In 1811, the country acquired independence at the cost of commercial isolation from Buenos Aires whose intent was to establish a sort of protectorate over Asunción. Argentine determination was such that it attempted to obtain the objective even through an invasion, repelled by a massive reaction which saw the mobilization of all sectors of society. The event constituted a watershed in the history of the country and favoured the immediate creation of an army and a government, led by the landed aristocracy, whose father was the liberal Jacobin José Gaspar García y Rodríguez de Francia, better known as Doctor Francia.
Doctor Francia’s long regime, which lasted until 1840, was characterized by a policy aimed at making Paraguay an autonomous industrial power. In those years, the country was one of the first to equip itself with its railway and carry out other important public infrastructure works, but also to impose customs duties aimed at protecting products. At a regional level, it developed an interchange with Montevideo, seeking to maintain free trade on the rivers that connected it to the Atlantic.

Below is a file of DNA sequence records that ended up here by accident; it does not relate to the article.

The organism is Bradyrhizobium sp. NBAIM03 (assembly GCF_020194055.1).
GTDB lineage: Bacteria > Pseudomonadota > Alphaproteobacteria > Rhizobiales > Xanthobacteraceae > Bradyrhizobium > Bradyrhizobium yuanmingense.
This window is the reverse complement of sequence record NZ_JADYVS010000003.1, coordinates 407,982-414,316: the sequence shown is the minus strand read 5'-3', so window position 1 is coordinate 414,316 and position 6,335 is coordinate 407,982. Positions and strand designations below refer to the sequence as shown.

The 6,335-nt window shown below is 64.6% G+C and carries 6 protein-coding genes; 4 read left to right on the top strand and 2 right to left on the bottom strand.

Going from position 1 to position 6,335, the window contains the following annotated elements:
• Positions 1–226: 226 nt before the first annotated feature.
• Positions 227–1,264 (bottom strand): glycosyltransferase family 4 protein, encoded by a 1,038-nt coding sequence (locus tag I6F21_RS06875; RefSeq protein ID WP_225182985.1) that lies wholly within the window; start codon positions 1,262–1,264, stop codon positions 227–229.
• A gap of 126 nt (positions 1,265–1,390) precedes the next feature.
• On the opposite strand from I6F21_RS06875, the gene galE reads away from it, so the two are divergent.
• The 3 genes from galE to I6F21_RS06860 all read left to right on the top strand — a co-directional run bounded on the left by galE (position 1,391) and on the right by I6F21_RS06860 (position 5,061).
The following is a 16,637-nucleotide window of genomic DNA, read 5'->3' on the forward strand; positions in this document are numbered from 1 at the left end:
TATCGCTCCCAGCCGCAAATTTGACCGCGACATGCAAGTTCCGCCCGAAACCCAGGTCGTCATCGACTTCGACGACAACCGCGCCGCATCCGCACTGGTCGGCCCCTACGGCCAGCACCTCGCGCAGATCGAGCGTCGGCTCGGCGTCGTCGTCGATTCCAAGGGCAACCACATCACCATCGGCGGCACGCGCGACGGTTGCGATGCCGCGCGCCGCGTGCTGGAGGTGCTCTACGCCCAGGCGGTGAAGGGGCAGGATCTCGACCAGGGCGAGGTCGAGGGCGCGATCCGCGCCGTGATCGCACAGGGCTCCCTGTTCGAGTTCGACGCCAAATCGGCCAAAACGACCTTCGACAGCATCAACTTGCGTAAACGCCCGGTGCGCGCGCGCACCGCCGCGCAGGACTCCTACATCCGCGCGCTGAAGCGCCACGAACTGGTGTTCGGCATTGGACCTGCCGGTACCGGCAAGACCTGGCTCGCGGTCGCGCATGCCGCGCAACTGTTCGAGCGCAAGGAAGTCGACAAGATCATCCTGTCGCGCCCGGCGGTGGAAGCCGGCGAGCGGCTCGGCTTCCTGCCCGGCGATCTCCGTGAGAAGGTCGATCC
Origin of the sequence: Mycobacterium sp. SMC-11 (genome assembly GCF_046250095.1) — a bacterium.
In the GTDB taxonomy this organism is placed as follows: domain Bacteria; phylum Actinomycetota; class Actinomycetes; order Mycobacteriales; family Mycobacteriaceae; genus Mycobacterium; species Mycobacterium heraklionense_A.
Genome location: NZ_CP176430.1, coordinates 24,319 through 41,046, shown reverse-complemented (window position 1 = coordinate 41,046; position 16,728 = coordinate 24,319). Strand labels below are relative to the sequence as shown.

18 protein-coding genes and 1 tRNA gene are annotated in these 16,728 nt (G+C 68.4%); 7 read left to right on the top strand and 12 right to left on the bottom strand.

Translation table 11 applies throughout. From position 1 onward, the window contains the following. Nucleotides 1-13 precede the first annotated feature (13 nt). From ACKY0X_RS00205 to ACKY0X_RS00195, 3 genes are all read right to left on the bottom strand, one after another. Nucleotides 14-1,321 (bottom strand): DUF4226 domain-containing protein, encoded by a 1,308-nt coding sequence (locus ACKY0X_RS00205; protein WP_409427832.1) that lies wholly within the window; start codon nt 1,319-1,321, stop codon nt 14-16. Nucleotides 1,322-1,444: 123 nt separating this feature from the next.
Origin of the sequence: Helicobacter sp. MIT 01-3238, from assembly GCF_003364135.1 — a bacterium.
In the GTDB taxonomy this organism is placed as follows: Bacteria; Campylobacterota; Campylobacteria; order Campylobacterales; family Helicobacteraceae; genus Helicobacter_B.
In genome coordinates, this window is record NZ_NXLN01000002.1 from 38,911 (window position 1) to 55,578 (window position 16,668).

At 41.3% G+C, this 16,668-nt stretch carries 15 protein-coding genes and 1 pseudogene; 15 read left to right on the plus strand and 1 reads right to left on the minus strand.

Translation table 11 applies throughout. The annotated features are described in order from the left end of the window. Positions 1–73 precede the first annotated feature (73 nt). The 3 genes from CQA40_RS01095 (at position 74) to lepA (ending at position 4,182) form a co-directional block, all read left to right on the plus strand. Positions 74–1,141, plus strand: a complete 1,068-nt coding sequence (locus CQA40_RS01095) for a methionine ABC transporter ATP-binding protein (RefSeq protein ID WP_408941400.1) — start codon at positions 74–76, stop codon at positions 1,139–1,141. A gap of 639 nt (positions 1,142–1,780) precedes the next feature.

Francisco Solano Lopez Carrillo. Photo: Domenico Parodi

Doctor Francia’s policy was carried out by the Lòpez family under whose guidance the foundries, shipyards, metalworking industries, and water infrastructure were built which gave a strong impetus to agricultural activities. This policy, supported by the popular classes, the medium-sized producers and the lower clergy worried both the powers of the region, Argentina and Brazil, and Great Britain. The latter, in particular, worked to limit the industrial development of the entire region to guarantee a market for its manufacturing and secure the raw materials necessary for its production. Thus, the development that the country had known up to that point was interrupted following the defeat suffered in the disastrous war against the Triple Alliance – Brazil, Argentina, and Uruguay – still considered today the greatest national tragedy, in which Paraguay suffered a drastic territorial reduction, the extermination of the adult population and the elimination of the industrial sector which was razed to the ground. (Open Photo: Paraguayan flag.123rf)